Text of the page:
Airmail Thesis Week 8

No one likes to lose control of their projects. This is a human truth that can sometimes cause for unconventional (and sometimes dangerous) solutions to problems. From the beginning there was a power struggle between the military and post office over control of airmail. But the USPS was holding strong, making their way with as little help as they could manage. This started with choosing airfields. An important task, one of the first three airfields set up for the budding airmail service was Belmont Field. This location was actually a horse racing track, which meant it had a large, clear area of grass that enabled pilots to land and deliver mail from Washington to New York relatively consistently. 

Lt. H.P. Culver arriving at Belmont Park with the first airmail from Washington, D.C., May 15, 1918.

Credits - © 2001 National Air and Space Museum, Smithsonian Institution (Neg. No. A-5388-A)

But in 1920 flying operations were moved to Heller Field due to Belmont being so close to Long Island that the fog and mist made pilots uneasy to fly (plus there was word that staff had become annoyed by planes disrupting the racing. Heller Field's location was closer to Manhattan, thus it was thought that mail ground handling times would be quickened. However, there was a major problem with the airfield: it was sandwiched between a fireworks factory and a Tiffany's Silver factory. Not to mention at the end of an extremely short airstrip was a canal full of water. The landing was so dangerous that Tiffany factory workers would make bets on if planes would make their take-offs and landings without crashing or hitting one of the many 80 feet height factory chimneys.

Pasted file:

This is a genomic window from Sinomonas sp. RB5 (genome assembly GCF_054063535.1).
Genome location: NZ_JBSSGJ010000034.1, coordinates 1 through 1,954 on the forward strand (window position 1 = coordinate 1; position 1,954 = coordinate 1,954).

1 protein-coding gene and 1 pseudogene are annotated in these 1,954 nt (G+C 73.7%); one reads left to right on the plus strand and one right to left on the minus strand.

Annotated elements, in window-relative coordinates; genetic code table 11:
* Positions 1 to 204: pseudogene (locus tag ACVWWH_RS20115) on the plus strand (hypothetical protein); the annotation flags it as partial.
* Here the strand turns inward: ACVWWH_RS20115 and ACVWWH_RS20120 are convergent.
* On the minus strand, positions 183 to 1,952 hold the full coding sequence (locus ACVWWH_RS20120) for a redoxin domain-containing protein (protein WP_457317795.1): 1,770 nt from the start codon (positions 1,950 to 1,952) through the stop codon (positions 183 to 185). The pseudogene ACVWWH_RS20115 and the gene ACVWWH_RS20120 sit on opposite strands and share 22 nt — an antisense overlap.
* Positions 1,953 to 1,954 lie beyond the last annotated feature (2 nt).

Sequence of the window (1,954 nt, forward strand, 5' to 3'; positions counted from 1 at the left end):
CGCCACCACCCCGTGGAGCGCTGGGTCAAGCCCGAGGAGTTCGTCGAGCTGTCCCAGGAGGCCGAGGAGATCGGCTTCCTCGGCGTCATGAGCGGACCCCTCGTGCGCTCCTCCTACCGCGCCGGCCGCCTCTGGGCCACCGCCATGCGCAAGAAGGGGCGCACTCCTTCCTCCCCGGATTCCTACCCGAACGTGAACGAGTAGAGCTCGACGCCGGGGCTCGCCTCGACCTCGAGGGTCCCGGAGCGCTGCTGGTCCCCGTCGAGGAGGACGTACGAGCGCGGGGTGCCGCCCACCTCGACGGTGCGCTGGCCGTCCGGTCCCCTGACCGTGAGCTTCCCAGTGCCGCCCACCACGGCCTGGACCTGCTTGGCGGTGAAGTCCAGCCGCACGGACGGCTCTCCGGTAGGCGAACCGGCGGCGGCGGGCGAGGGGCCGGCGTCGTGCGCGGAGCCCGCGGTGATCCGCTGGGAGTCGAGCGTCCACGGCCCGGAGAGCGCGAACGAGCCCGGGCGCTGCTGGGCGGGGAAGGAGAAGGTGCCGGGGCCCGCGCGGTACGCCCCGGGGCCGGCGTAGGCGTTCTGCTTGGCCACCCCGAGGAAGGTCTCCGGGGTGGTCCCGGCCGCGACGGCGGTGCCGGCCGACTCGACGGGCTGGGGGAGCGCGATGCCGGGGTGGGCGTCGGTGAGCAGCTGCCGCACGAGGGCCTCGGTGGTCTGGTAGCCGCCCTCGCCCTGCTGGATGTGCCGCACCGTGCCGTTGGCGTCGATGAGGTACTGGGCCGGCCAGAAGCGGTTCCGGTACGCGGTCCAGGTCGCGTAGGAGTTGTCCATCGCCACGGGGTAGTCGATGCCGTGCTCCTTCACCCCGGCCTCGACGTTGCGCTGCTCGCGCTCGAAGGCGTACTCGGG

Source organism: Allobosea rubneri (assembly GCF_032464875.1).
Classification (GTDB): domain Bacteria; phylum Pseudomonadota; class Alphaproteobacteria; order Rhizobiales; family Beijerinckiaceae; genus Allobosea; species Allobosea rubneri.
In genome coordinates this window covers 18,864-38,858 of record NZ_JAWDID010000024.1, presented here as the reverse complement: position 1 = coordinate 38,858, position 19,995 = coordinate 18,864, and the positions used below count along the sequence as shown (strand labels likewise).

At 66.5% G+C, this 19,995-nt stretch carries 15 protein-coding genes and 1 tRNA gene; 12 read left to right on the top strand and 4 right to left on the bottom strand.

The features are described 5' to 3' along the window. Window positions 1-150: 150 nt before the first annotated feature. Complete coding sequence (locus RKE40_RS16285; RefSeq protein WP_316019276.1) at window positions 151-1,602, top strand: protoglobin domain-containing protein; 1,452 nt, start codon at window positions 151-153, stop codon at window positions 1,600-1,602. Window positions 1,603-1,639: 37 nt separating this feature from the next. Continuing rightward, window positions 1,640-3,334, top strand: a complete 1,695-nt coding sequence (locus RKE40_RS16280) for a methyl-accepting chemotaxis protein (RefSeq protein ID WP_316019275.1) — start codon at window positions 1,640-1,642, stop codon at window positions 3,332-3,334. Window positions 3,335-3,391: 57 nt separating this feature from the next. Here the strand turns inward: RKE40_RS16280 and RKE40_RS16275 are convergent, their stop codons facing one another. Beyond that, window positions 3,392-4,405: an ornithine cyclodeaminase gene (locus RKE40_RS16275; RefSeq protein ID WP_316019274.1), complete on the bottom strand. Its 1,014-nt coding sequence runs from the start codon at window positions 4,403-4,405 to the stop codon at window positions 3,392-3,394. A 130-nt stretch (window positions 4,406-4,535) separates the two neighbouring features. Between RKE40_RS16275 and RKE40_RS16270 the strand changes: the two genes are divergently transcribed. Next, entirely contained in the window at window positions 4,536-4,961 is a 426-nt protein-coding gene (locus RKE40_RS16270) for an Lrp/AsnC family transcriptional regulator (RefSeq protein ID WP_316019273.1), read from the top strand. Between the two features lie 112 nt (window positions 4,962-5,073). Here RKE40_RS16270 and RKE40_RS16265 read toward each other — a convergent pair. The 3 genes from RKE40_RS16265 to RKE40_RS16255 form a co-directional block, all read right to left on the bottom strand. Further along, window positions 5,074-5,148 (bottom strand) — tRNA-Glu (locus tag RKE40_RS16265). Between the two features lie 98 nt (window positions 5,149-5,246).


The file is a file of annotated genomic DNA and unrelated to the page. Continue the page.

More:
Martin MP No. 203 was severely damaged at Heller Field, NJ  n 1920. Photo: Editor’s Collection

So as you can see location, placement and timing were extremely important for pilots to deliver mail in a timely and safe fashion. Similarly, I am dealing with the same issues for thesis (minus the flight and potential for crashing parts.) This coming week I will be making a loose draft of the layout of my exhibition (where things will go)  along with what part of Crane's 3rd floor I would like to show it at. There are a few considerations that will aid in making the Crane decision, like finding a place where I can hang banners from the ceiling, have free standing podiums/structures as well as space to hang displays on the wall. Updates will ensue. 

Danielle Williams